A few days ago my friend Meghan reblogged this article written by Anna Bashkova and reading through it gave my heart a pang. I’m not the type of person who likes to openly hurt myself; I am no masochist. So it is not very often I try to think about my past. Sure, I’ve learned from my choices and the people who have come and gone throughout my life, but to actively consider these things every day? Not a chance. However, when those rare occasions happen — and they are bound to through social media postings, run-ins, and flashes of memory — it is sometimes hard to connect my current self with the former.
I have been in love twice. For some of you reading this post, this is old news. I’ve spoken about these loves in bits of Peonies ‘n Mint (okay, so maybe more than “bits”), and as you might know, I loved these two with my whole being. I even accepted a ring at one point. Thinking about how strongly I felt about these two people brings back a lot of mixed emotions. At the time of our romances, they were each my world. I loved them and a future together was all I could imagine. Looking back, though, I remember feeling that a future was set but I cannot always remember why I felt that way. Too often hurt feelings and sad memories block this aspect, the why did I see a future, and I’m left clinging to the reflections, dazed and confused. Then I read Anna’s post, and most specifically the Elizabeth Gilbert quote she used as an introduction, and it was as if a light was shone on these moments…
Continue reading “To the Guy I Thought I’d Grow Old With”
You are the average of the five people with whom you spend the most time.
This quote has been surrounding my life for the past three weeks since I first heard it spoken at House (my 20-something’s Bible study group.) Our discussion for the night was about reflecting on who we keep in our lives and the purpose of why some people seem to come and go at unexpected moments. This is something I have spoken about at length in my posts in the past (i.e. Calling Out Toxic Relationships, Letter to the Army, The Appeal of Living with Drama, etc.), and though I am still uncomfortable sharing my disappointing relationships and friendships face-to-face with my House group, I never keep anything from you, blogosphere.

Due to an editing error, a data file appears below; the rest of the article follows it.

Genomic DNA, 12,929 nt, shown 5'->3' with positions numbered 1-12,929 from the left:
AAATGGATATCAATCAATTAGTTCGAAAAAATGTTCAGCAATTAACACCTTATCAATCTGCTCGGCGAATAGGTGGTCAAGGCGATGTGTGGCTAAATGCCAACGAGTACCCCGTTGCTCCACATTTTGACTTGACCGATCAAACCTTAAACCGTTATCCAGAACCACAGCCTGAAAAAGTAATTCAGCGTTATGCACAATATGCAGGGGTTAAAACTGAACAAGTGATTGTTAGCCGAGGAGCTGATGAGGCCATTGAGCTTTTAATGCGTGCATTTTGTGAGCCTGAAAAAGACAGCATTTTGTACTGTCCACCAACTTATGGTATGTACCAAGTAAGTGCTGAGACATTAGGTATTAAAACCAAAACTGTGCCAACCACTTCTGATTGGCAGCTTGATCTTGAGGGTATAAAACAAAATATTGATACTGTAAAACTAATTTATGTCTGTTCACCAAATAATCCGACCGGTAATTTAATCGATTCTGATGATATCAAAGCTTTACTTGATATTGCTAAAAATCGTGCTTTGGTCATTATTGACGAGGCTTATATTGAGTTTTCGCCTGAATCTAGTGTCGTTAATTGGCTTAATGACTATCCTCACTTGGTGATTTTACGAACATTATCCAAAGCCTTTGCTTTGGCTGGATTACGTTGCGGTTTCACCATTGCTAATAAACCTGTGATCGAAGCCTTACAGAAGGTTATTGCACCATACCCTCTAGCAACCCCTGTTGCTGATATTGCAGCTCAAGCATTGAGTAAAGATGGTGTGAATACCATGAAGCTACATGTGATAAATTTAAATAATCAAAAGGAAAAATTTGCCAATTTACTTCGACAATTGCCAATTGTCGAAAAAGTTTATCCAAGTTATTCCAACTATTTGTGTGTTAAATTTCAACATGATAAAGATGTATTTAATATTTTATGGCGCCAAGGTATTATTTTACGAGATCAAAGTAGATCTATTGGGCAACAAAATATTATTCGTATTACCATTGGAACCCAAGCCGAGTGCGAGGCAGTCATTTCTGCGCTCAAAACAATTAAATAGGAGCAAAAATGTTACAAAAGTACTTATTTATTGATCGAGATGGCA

Continue reading “Who is Your Average?”
In reference to this study, the word “alone” will be defined in terms of an intimate and romantic relationship, not as being completely and utterly with one’s self.
I have never been a person who has enjoyed her solace and aloneness up until the past few months. However, ever since Army and I broke up, I have felt this calmness in myself when I think of being alone. I don’t have to worry about someone else’s feelings, I don’t have to schedule my days around someone else, and I can completely focus on myself and the things that make me happy. If I had still been in a relationship, I would never have forced myself into new situations (like Ultimate, House, or going out of my way to make new friends). I feel comfortable in my aloneness. It suits me, at least for now.
Continue reading “A Short Study on Sweet Solitude”